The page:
This study confirmed the results of a 1999 study in the International Journal of Cancer which showed a significant positive association between NDMA and colorectal cancer with a relative risk between the highest and lowest quantities of exposure of 2.12 (95% confidence interval (1.04-4.33). That means the group of people who consumed the most NDMA were 200% more likely to develop colorectal cancer than the group who consumed the least.
Other studies have shown increased risks of prostate, brain, gastrointestinal and esophageal cancers.
- The levels of NDMA in Zantac are extremely high even when compared to the levels that have been studied in humans who were found to have increased risks of cancer.
It is important to note, the studies discussed above compare the increased risks of cancer in people who ate more foods containing NDMA to people who ate much less food containing NDMA. These studies do not directly show an increased risk of cancer in people who have taken Zantac.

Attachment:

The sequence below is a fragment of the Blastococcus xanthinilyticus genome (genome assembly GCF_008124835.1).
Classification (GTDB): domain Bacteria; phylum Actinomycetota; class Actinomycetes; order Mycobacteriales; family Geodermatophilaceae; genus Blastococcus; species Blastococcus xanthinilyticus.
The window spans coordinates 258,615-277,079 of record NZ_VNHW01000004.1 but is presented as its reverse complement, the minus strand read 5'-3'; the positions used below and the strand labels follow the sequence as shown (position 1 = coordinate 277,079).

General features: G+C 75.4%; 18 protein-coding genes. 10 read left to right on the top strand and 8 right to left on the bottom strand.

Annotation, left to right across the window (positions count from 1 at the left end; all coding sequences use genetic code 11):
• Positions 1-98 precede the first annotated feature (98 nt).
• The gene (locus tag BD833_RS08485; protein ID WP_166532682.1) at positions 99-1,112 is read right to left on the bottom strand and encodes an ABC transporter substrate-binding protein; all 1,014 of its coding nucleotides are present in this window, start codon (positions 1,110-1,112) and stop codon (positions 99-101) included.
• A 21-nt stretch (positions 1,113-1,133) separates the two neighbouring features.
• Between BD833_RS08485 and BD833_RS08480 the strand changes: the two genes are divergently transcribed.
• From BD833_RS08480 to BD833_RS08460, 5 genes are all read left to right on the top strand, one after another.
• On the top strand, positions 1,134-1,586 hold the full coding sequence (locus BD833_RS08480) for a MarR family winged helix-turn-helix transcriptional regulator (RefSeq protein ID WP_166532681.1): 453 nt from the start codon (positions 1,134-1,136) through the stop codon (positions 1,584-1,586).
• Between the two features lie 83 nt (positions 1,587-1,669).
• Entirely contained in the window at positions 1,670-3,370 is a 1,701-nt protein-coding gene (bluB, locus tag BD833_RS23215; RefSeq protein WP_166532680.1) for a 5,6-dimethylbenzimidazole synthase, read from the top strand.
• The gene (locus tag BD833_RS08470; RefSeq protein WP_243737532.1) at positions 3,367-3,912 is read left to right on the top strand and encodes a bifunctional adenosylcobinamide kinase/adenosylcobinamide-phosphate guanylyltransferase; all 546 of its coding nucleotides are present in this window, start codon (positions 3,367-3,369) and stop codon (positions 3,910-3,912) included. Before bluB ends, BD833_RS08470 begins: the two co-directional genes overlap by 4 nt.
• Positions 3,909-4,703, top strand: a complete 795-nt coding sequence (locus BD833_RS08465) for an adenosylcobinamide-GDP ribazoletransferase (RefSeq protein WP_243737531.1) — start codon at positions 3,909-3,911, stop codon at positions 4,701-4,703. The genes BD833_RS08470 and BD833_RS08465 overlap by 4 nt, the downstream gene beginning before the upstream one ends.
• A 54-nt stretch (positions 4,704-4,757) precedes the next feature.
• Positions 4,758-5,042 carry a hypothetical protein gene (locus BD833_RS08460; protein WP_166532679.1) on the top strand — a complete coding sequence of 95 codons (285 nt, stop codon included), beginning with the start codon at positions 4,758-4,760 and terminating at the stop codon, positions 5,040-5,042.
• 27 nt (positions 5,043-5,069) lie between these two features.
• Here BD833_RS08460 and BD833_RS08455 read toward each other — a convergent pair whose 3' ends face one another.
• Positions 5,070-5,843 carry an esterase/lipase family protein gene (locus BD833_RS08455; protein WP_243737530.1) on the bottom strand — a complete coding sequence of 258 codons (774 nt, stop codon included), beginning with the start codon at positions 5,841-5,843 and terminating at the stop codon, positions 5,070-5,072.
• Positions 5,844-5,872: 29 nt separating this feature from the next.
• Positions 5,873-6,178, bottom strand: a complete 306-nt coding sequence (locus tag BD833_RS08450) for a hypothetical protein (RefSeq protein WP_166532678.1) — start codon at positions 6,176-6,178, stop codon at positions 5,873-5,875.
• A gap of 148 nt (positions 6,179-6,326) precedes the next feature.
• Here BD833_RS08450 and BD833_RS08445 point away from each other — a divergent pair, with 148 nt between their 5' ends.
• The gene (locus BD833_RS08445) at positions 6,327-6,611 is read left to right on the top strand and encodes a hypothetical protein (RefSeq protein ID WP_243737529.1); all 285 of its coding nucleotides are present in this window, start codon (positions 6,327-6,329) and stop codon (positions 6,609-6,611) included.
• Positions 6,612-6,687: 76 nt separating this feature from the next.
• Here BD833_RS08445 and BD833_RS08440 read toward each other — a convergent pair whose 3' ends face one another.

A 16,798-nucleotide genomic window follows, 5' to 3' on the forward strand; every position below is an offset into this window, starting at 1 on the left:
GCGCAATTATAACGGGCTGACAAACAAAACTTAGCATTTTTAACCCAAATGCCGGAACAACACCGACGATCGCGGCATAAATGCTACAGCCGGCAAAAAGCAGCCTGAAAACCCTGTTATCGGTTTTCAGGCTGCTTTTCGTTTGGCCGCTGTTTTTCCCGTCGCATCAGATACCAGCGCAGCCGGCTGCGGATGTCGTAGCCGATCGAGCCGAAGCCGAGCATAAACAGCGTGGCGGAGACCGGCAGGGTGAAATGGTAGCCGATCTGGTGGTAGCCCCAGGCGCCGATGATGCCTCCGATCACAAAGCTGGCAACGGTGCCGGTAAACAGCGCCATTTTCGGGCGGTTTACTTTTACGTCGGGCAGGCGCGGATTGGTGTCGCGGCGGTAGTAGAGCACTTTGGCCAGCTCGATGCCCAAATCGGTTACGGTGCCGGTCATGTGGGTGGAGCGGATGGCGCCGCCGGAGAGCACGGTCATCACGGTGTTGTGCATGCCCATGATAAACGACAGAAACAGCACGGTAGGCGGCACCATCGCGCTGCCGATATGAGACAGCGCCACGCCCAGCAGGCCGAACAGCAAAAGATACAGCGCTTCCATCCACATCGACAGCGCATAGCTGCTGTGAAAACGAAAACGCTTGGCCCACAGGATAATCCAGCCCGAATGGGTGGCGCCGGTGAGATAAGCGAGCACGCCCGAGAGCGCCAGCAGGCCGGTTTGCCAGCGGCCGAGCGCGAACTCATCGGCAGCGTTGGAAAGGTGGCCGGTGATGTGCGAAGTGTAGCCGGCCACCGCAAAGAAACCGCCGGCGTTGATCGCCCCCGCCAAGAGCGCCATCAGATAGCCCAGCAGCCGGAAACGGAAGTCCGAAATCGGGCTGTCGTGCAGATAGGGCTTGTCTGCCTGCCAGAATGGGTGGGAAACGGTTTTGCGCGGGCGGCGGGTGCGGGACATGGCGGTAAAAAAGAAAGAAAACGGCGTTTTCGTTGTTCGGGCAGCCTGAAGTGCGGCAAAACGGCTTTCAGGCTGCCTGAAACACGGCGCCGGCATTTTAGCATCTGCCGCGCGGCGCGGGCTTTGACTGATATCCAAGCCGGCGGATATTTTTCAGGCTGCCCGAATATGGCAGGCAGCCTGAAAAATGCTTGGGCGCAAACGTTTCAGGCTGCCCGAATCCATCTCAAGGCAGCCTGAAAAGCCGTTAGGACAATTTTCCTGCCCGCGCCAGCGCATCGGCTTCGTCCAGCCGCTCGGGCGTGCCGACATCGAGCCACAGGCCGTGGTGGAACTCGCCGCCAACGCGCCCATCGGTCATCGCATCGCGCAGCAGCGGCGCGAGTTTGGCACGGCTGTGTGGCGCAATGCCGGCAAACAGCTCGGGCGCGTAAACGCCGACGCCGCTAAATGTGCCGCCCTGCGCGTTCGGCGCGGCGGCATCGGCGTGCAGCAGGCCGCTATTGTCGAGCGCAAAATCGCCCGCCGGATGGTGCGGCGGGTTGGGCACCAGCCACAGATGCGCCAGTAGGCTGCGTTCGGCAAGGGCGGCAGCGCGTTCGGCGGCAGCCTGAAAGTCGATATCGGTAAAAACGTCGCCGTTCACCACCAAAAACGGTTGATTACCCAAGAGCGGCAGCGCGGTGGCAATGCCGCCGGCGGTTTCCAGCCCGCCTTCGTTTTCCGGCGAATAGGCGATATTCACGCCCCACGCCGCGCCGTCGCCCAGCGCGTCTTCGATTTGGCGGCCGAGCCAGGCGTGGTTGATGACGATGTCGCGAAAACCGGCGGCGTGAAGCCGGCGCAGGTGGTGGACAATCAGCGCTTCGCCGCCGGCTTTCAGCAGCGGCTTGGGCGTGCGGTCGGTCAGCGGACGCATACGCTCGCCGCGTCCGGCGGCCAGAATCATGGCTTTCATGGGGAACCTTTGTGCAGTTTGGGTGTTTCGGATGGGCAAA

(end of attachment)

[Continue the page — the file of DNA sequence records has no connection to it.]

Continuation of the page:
However, the amount of NDMA in these foods is minimal when compared to the amount of NDMA found in Zantac. For example, NDMA levels in food range from 14 nanograms in a serving of milk to 10,900 nanograms in a serving of salami. By contrast, the amount of NDMA found in Zantac is 300,000 nanograms in a single 150mg tablet.
The FDA knows that people are exposed to NDMA through the food we eat. It has set an “acceptable daily intake limit” of NDMA at 0.096 micrograms or 96 nanograms. That means the exposure to NDMA through one 150mg Zantac pill is 3,000 times higher than daily levels permitted by the FDA.
What types of cancer have been linked to Zantac?
Zantac is linked to:
- Bladder Cancer
- Colorectal Cancer
- Esophageal Cancer
- Intestinal Cancer
- Kidney Cancer
- Liver Cancer
- Ovarian Cancer
- Pancreatic Cancer
- Stomach Cancer
- Testicular Cancer
- Uterine Cancer
If you or your loved one has taken Zantac or ranitidine and developed any of these cancers, please call us today.